By this time, it was late, maybe around 10:30 PM or so, though the exact time isn't clear to me. All time ceased to make sense after a while. My sister and I had to leave the room while the anesthesiologist came to do the epidural, so it was a good time to have my dad come over with fresh clothes/underwear (I'd been in the same clothes for more than 2 days) and bring a snack for us and Matt.

When we returned, Cassie was hooked up, if you know what I mean.

She wasn't thrilled with me sharing this pic, since it involves a fancy pee bag, but THIS IS LABOR PEOPLE. The body does things. On top of that, I couldn't believe how many things were attached to her. It was somewhat mind-boggling to me. However, on the flip-side, she was a new person with the epidural: totally serene, fairly comfortable, and basically high.

So she napped, if you can call it napping when you have to constantly adjust due to pressure you can only kind of feel. We ate our burgers.

We waited.

After an hour or two or ten (TIME? WHAT IS TIME?), Cassie's groaning got seriously intense. Matt went to sit with her and hold her hand, while Kim and I sat there totally useless. She insisted the pressure was getting crazy, and rang for the nurse. When the nurse arrived, Cassie informed her of what she was feeling, and the nurse checked her dilation progress. I can't remember exactly what it was, but it was almost 10 cm, maybe 8 cm on the verge of 9. The epidural had sped the process along insanely fast. The nurse got the midwife, who admittedly does not become my favorite person in the half hour to follow.

As a bystander, watching all this go from a very quiet room to a chaotic circus in the blink of an eye was strange. The midwife was in absolutely no rush, which contrasted heavily with Cassie's insistence that the pressure was WHOA, like really.

The midwife and team of nurses were slow to assemble. Some other woman had the audacity to also be giving birth right then. The midwife said she could see the baby's head way up there, and they could expect things to progress soon. Cassie, on the other hand, was basically like "NO BITCH. THIS IS HAPPENING, RIGHT NOW."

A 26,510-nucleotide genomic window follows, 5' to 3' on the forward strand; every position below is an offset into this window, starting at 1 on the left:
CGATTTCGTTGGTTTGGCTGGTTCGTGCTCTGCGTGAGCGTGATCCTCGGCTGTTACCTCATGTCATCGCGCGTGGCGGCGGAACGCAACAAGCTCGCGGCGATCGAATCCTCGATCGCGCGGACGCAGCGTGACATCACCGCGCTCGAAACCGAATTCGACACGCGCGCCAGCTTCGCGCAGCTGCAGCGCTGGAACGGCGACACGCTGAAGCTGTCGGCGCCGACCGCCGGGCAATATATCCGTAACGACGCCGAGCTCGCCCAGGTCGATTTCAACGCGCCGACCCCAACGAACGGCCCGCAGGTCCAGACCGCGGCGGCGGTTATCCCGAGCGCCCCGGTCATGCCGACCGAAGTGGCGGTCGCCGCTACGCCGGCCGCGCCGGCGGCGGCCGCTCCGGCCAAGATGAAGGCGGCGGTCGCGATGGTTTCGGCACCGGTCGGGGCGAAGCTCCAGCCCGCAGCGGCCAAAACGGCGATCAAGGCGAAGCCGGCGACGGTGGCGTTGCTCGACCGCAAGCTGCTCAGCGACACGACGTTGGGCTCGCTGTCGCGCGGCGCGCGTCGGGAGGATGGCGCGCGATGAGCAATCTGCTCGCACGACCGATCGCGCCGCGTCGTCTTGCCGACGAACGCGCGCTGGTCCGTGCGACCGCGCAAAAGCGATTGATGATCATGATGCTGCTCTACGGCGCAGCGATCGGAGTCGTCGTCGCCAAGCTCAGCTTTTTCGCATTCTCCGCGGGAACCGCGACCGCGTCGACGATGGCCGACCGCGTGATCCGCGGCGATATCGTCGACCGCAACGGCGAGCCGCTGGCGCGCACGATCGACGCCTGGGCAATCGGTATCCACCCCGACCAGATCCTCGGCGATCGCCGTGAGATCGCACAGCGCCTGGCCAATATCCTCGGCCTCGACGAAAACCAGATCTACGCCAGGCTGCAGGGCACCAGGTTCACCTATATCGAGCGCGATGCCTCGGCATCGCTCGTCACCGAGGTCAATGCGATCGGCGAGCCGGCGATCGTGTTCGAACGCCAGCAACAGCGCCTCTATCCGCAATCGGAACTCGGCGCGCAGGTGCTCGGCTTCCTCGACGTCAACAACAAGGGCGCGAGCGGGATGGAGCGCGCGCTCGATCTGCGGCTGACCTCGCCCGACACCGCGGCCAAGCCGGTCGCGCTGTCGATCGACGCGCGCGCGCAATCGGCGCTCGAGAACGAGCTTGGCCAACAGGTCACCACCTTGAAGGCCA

But the midwife didn't seem all that quick to action. She began the process of putting on a basically a hazmat suit and setting up the birthing area with various "essentials" at the rate of a damn snail. Nurses were trickling in, also seeming to take their sweet ass time. I think I would have done a lot more swearing if I were Cassie, so her patience in the face of something so painful and, um, urgent absolutely astonishes me.

Oh, while we're here, fun fact: Redheads need more anesthesia and pain killers than other people do. Did you know that? Yeah, that fact came into play when Cassie admitted that -- unlike when the contractions were happening, she could feel EV. ER. Y. THING. from the cervix, down.

Yeah. So, moving on...

At this point, the pressure and pain was overwhelming, and Cassie began insisting that she had to push. Like, now, not later.

The midwife then said something seemingly innocuous yet totally infuriating, I wanted to literally shake her:

"No, wait."

Wait? Like, "Wait, I'm not ready with my SPACE SUIT and CATCHER'S MIT"?? My girl was ready, and this midwife made me want to scream. But Cassie tried to do what the midwife said, screaming and panting and near-tears all the while. The baby was coming, and fast. Of course, the whole time, she could feel every little thing.

(Side note: Obviously there is nothing wrong with natural childbirth, and of course it can be way less traumatic than I'm making it seem here. I only mention the pain and horror because girl is not mentally or physically prepare for it since she got the epidural, so it was a not pleasant surprise for her -- and us.)

I'm next to the bed with Matt's camera in hand, snapping pictures of the whole thing (NSFW or public consumption at any time, so not included here). Kim has positioned herself near the right leg, ready to assist, and Matt is up near Cassie's head, holding her hand through the pain.

FINALLY, the midwife tells Cassie to push, all in time with her contractions. The baby's head is right there, and she is so close. It was incredibly exciting and emotional to see that little crown, but at the same time, I was upset by the unexpected reality of having to watch my best friend deal with that level of pain.

At one point, while the baby's head was almost there, she screamed "I AM RIPPING IN HALF!" and all Kim and I could do is say as sternly as possible, "You're not. We can see you. We can see everything. You're OK. You're not ripping. You're so so close." Even though that was all very true, what I really wanted to say was, "HOW ARE YOU DOING THIS?!?!" but I didn't think that would comfort her.